Proposed Energy Efficiency Standard Change Draws Response From Data Center Giants

May 31, 2015
Google, Facebook and Apple have jumped into a controversy in North Carolina that focuses on whether to water down energy efficiency and renewable energy standards. These giants own data centers in Rutherford, Lenoir and Catawba counties valued at about $2.7 billion in investments

Google, Facebook and Apple have jumped into a controversy in North Carolina that focuses on a proposed energy efficiency standard change.

These giants own data centers in Rutherford, Lenoir and Catawba counties valued at about $2.7 billion in investments and 200 jobs. Their investments include green data centers and solar energy. For example, Apple has a 100-acre solar farm and biogas energy plant at its Maiden campus.

The controversy centers on efforts to change renewable energy and energy efficiency standards that have been in place since 2007 in North Carolina, says Ryan Miller, founder & executive director at the North Carolina Building Performance Association.

In 2015, utilities must invest 6 percent of retail sales into clean energy, and 25 percent of the 6 percent goes toward energy efficiency. By 2021, that would increase to 12.5 percent of retail sales, with 25 percent of the 12.5 percent going to efficiency.

However, proposed legislation would freeze the standard at 6 percent, said Miller.

One interesting twist: The proposal to freeze the standard would increase the amount of efficiency from 25 percent of the 6 percent to 50 percent of the 6 percent. However, even with that change, the state would see less energy efficiency in 2021 than it would under the original standard.

Under the freeze, 3 percent of retail sales goes to efficiency. Under the standards, 3.5 percent of retail sales would go toward efficiency by 2021.

“Energy efficiency is good for everybody,” says Miller. “In North Carolina, the only rebates and incentives are provided by utilities. It helps them decrease their peak load.  It’s safe to assume that Duke [Energy] benefits from energy efficiency and is investing a lot of money into solar,” he added.

Duke, in particular, has invested a lot into energy efficiency rebates and incentives. Miller is worried that Duke’s and other utilities’ rebates and incentives will end with the freeze because they may have already met the 3 percent of retail sales mark.

“With this bill freezing the standards, it may potentially shut down incentives and rebates offered by utilities because they may have achieved their goals already. We don’t know if they have achieved their goals or if they are below or above them,” says Miller.

Facebook, Google and Apple, writing as “TechNet” members, expressed their concerns in a letter to the North Carolina Legislature.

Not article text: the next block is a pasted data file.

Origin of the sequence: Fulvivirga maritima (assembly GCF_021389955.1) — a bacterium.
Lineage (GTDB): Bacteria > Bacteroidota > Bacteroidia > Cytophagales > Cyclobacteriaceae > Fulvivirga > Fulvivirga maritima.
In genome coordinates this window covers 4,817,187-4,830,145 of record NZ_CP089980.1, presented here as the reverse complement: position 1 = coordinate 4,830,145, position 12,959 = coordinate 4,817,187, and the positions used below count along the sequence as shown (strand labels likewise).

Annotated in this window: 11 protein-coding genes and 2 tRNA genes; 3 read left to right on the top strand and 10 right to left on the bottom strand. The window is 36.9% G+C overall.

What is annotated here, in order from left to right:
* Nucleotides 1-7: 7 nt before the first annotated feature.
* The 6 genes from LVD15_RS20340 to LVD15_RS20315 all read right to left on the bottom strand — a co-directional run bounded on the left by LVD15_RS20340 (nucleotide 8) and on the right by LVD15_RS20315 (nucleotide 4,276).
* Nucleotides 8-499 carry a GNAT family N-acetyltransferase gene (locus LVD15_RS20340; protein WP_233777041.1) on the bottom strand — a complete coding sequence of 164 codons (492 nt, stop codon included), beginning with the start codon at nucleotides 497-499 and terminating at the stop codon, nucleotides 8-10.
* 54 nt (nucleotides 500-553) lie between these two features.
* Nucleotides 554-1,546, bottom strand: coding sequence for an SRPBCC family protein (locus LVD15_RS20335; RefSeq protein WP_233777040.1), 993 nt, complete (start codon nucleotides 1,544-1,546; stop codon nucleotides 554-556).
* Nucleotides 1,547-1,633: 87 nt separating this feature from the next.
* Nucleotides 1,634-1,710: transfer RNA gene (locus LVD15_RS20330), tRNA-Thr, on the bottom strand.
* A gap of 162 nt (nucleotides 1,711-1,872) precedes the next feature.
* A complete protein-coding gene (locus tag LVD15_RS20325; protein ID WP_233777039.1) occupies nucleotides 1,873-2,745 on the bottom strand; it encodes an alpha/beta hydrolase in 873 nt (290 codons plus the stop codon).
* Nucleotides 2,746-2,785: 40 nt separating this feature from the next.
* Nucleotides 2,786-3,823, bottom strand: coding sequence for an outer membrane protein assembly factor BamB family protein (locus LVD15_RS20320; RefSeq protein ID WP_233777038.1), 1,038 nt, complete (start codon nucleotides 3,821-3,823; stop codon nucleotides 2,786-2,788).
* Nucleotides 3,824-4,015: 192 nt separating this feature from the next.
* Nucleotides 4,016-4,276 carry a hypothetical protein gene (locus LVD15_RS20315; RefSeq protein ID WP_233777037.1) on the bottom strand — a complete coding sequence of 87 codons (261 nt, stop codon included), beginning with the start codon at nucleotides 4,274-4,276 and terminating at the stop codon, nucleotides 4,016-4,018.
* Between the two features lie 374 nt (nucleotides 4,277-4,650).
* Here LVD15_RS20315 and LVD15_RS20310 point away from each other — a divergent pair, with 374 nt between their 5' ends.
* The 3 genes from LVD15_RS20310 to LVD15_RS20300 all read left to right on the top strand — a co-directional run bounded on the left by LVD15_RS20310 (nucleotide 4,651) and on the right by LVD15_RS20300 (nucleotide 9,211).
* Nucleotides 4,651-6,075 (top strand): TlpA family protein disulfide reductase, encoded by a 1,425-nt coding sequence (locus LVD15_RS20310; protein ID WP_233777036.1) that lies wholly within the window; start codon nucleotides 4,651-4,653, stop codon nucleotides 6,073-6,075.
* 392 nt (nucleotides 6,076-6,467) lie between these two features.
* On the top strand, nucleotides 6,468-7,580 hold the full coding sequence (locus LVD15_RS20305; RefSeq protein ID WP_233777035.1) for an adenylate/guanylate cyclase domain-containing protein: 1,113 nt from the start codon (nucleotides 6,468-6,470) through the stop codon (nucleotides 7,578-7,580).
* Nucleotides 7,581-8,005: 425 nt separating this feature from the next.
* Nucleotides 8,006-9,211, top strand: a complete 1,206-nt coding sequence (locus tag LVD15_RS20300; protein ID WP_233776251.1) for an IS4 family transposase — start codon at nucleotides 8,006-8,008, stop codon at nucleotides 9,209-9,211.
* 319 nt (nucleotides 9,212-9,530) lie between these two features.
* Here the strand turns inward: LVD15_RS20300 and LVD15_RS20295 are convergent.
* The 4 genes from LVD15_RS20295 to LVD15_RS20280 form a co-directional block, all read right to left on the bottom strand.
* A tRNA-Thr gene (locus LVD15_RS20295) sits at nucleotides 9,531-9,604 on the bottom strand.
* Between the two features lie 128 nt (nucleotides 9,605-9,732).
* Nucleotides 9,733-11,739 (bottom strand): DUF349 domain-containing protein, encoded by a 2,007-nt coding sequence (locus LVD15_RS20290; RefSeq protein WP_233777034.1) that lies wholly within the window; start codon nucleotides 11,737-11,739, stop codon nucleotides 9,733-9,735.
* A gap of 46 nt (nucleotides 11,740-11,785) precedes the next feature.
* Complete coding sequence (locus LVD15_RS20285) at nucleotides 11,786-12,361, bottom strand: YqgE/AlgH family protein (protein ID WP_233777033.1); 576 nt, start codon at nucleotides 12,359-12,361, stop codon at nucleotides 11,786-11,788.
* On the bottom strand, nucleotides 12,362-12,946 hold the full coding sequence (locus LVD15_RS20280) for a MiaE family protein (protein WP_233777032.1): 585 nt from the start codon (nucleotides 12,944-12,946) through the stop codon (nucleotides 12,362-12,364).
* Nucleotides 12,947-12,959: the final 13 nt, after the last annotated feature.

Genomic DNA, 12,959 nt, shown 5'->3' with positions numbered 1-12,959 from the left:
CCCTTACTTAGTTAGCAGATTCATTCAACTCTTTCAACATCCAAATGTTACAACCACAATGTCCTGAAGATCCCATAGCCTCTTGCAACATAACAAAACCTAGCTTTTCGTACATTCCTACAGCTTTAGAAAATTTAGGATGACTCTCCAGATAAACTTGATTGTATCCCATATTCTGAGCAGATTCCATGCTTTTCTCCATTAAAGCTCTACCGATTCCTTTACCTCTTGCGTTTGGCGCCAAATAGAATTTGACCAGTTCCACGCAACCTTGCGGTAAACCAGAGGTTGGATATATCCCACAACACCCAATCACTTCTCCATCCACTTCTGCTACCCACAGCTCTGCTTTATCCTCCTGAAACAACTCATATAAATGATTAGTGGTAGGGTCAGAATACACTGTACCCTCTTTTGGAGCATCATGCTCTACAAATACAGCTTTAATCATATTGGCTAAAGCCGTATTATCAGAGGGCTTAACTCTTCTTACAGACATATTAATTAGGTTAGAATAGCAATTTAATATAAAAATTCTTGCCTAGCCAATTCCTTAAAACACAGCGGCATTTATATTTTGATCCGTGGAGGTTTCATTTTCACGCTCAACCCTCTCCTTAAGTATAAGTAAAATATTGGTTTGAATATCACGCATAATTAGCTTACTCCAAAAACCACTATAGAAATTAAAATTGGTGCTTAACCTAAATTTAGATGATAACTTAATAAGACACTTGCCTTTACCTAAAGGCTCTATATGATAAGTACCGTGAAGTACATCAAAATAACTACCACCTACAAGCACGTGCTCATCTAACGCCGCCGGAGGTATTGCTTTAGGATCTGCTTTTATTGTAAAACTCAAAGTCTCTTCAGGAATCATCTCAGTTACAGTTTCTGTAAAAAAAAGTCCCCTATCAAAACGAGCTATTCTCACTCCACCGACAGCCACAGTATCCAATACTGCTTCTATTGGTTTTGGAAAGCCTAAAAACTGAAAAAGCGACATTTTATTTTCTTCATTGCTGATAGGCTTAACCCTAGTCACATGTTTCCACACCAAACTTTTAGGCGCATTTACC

“As employers and major electricity customers in North Carolina, the undersigned TechNet member companies write today to raise concerns over the energy policy language of H332 (originally found in H760), which we believe would have a significant negative impact on the availability of a clean and diversified energy supply in the state.

“We are concerned the legislation would freeze the Renewable Energy & Energy Efficiency Portfolio Standard (REPS), which provides a steadily increasing baseline of clean energy for the North Carolina grid over time. We believe the REPS should be maintained because our collective experience shows that programs like the REPS can actually reduce the overall cost of energy to ratepayers.”

Miller is a little puzzled about the motives behind the effort — which is backed by Rep. Mike Hager — and is concerned about how it will affect business in the state.
“Companies come to North Carolina because they can know that their investments in solar as generation will last. This bill will cause uncertainty and confusion and concern from other companies. It’s a big problem for business,” he says.
The long-term goal in North Carolina — like other states — is to provide a framework that allows companies like Apple to sell their solar to the utilities at profitable rates. Right now, only net metering is allowed.
The freeze also hurts efficiency, says Miller, because it freezes the state’s roadmap for efficiency, rather than allowing for the planned energy efficiency increases.
About the Author

Lisa Cohn | Contributing Editor

I focus on the West Coast and Midwest. Email me at [email protected]

I’ve been writing about energy for more than 20 years, and my stories have appeared in EnergyBiz, SNL Financial, Mother Earth News, Natural Home Magazine, Horizon Air Magazine, Oregon Business, Open Spaces, the Portland Tribune, The Oregonian, Renewable Energy World, Windpower Monthly and other publications. I’m also a former stringer for the Platts/McGraw-Hill energy publications. I began my career covering energy and environment for The Cape Cod Times, where Elisa Wood also was a reporter. I’ve received numerous writing awards from national, regional and local organizations, including Pacific Northwest Writers Association, Willamette Writers, Associated Oregon Industries, and the Voice of Youth Advocates. I first became interested in energy as a student at Wesleyan University, Middletown, Connecticut, where I helped design and build a solar house.

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